Voices of hope he hears
Long dumb to his despair,
And dreams of golden years
Meet for a world so fair.
For now Democracy doth wake and rise
From the sweet sloth of youth.
By storms made strong, by many dreams made wise,
He clasps the hand of Truth.
Through the armed nations lies his path of peace,
The open book of knowledge in his hand.
Food to the starving, to the oppressed release,
And love to all he bears from land to land.
Before his march the barriers fall,
The laws grow gentle at his call.
His glowing breath blows far away
The fogs that veil the coming day,—
That wondrous day
When earth shall sing as through the blue she rolls
Laden with joy for all her thronging souls.
Then shall want’s call to sin resound no more
Across her teeming fields. And pain shall sleep,
Soothed by brave science with her magic lore;
And war no more shall bid the nations weep.
Then the worn chains shall slip from man’s desire,
And ever higher and higher
His swift foot shall aspire;
Still deeper and more deep
His soul its watch shall keep,
Till love shall make the world a holy place,
Where knowledge dare unveil God’s very face.

Not yet the angels hear life’s last sweet song.
Music unutterably pure and strong
From earth shall rise to haunt the peopled skies,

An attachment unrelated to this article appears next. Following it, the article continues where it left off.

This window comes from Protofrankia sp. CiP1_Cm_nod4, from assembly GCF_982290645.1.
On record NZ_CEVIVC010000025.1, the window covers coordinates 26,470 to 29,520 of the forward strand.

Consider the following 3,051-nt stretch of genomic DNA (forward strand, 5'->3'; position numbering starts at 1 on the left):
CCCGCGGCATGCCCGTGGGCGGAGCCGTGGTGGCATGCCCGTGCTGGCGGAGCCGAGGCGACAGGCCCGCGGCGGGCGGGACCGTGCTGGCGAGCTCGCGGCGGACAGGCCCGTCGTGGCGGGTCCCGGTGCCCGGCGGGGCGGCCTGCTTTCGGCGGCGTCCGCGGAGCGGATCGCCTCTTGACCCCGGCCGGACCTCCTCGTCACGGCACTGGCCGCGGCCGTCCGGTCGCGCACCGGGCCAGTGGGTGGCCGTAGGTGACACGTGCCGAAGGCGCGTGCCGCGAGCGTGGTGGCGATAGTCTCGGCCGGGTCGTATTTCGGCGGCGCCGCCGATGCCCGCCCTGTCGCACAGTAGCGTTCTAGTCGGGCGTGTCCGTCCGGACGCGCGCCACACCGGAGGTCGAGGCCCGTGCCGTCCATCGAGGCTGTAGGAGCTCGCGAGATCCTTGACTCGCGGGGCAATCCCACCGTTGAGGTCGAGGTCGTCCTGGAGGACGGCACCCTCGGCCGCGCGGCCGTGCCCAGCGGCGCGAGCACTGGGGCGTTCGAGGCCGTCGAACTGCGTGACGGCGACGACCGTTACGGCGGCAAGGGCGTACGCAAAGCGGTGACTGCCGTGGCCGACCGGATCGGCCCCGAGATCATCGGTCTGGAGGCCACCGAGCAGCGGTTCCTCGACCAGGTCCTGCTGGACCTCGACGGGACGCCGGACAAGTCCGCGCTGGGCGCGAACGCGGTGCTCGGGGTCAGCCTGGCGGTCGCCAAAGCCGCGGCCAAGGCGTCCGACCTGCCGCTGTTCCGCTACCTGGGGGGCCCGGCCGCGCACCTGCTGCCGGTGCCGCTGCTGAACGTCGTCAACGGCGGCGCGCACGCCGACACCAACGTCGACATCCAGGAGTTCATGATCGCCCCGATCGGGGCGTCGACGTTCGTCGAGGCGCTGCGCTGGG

When the long march of time,
Patient in birth and death, in growth and blight,
Shall lead man up through happy realms of light
Unto his goal sublime.

A Letter From Peking

October I5th, 1910.
My friend, dear friend, why should I hear your voice
Over the Babel of voices, suddenly
Calling as from the new world to the old?
Hush!—are you weary? would you follow me?
Would you make dark the house, and shut the door,
Summon steam-pacing trains, wave-racing ships,
To bear you past the high assembled nations—
Past the loud cries, the plucking hands of the age—
Even to the East that drowses on her throne?

Come then—it's good to be alive today;
For yesterday is dead, and dim tomorrow
Flits like a ghost before us, threatening
Our peering eyes with mistily flapping wings.
Grandly the streets loom upward; huge skyscrapers